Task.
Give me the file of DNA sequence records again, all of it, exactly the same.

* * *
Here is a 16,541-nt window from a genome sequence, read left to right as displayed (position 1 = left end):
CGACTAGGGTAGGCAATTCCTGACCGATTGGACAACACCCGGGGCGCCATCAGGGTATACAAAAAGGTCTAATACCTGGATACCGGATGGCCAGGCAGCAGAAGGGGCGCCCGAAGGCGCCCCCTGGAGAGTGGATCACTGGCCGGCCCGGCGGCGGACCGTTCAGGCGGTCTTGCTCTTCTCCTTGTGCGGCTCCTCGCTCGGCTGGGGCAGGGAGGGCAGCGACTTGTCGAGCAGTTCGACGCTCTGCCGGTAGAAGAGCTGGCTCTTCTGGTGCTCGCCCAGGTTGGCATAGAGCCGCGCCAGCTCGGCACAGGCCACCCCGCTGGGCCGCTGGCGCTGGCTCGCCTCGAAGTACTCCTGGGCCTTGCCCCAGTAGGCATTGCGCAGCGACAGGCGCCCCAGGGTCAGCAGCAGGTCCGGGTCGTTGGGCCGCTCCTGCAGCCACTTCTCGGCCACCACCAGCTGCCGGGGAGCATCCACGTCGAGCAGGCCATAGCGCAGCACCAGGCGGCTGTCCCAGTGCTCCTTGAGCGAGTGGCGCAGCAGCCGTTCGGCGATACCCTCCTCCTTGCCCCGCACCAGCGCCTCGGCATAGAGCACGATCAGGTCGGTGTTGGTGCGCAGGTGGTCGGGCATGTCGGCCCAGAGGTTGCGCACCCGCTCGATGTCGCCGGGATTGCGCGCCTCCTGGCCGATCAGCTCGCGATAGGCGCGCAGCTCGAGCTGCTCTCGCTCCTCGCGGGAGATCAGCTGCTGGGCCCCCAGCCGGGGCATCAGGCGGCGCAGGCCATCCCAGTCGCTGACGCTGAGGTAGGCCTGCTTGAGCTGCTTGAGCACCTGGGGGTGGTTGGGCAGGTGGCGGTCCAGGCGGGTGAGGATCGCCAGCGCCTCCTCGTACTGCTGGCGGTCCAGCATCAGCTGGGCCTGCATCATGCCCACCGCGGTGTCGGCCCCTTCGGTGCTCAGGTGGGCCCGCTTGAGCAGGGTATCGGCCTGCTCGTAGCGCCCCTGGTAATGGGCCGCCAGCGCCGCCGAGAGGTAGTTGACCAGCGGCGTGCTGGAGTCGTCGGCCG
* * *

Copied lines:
Here is a 16,541-nt window from a genome sequence, read left to right as displayed (position 1 = left end):
CGACTAGGGTAGGCAATTCCTGACCGATTGGACAACACCCGGGGCGCCATCAGGGTATACAAAAAGGTCTAATACCTGGATACCGGATGGCCAGGCAGCAGAAGGGGCGCCCGAAGGCGCCCCCTGGAGAGTGGATCACTGGCCGGCCCGGCGGCGGACCGTTCAGGCGGTCTTGCTCTTCTCCTTGTGCGGCTCCTCGCTCGGCTGGGGCAGGGAGGGCAGCGACTTGTCGAGCAGTTCGACGCTCTGCCGGTAGAAGAGCTGGCTCTTCTGGTGCTCGCCCAGGTTGGCATAGAGCCGCGCCAGCTCGGCACAGGCCACCCCGCTGGGCCGCTGGCGCTGGCTCGCCTCGAAGTACTCCTGGGCCTTGCCCCAGTAGGCATTGCGCAGCGACAGGCGCCCCAGGGTCAGCAGCAGGTCCGGGTCGTTGGGCCGCTCCTGCAGCCACTTCTCGGCCACCACCAGCTGCCGGGGAGCATCCACGTCGAGCAGGCCATAGCGCAGCACCAGGCGGCTGTCCCAGTGCTCCTTGAGCGAGTGGCGCAGCAGCCGTTCGGCGATACCCTCCTCCTTGCCCCGCACCAGCGCCTCGGCATAGAGCACGATCAGGTCGGTGTTGGTGCGCAGGTGGTCGGGCATGTCGGCCCAGAGGTTGCGCACCCGCTCGATGTCGCCGGGATTGCGCGCCTCCTGGCCGATCAGCTCGCGATAGGCGCGCAGCTCGAGCTGCTCTCGCTCCTCGCGGGAGATCAGCTGCTGGGCCCCCAGCCGGGGCATCAGGCGGCGCAGGCCATCCCAGTCGCTGACGCTGAGGTAGGCCTGCTTGAGCTGCTTGAGCACCTGGGGGTGGTTGGGCAGGTGGCGGTCCAGGCGGGTGAGGATCGCCAGCGCCTCCTCGTACTGCTGGCGGTCCAGCATCAGCTGGGCCTGCATCATGCCCACCGCGGTGTCGGCCCCTTCGGTGCTCAGGTGGGCCCGCTTGAGCAGGGTATCGGCCTGCTCGTAGCGCCCCTGGTAATGGGCCGCCAGCGCCGCCGAGAGGTAGTTGACCAGCGGCGTGCTGGAGTCGTCGGCCG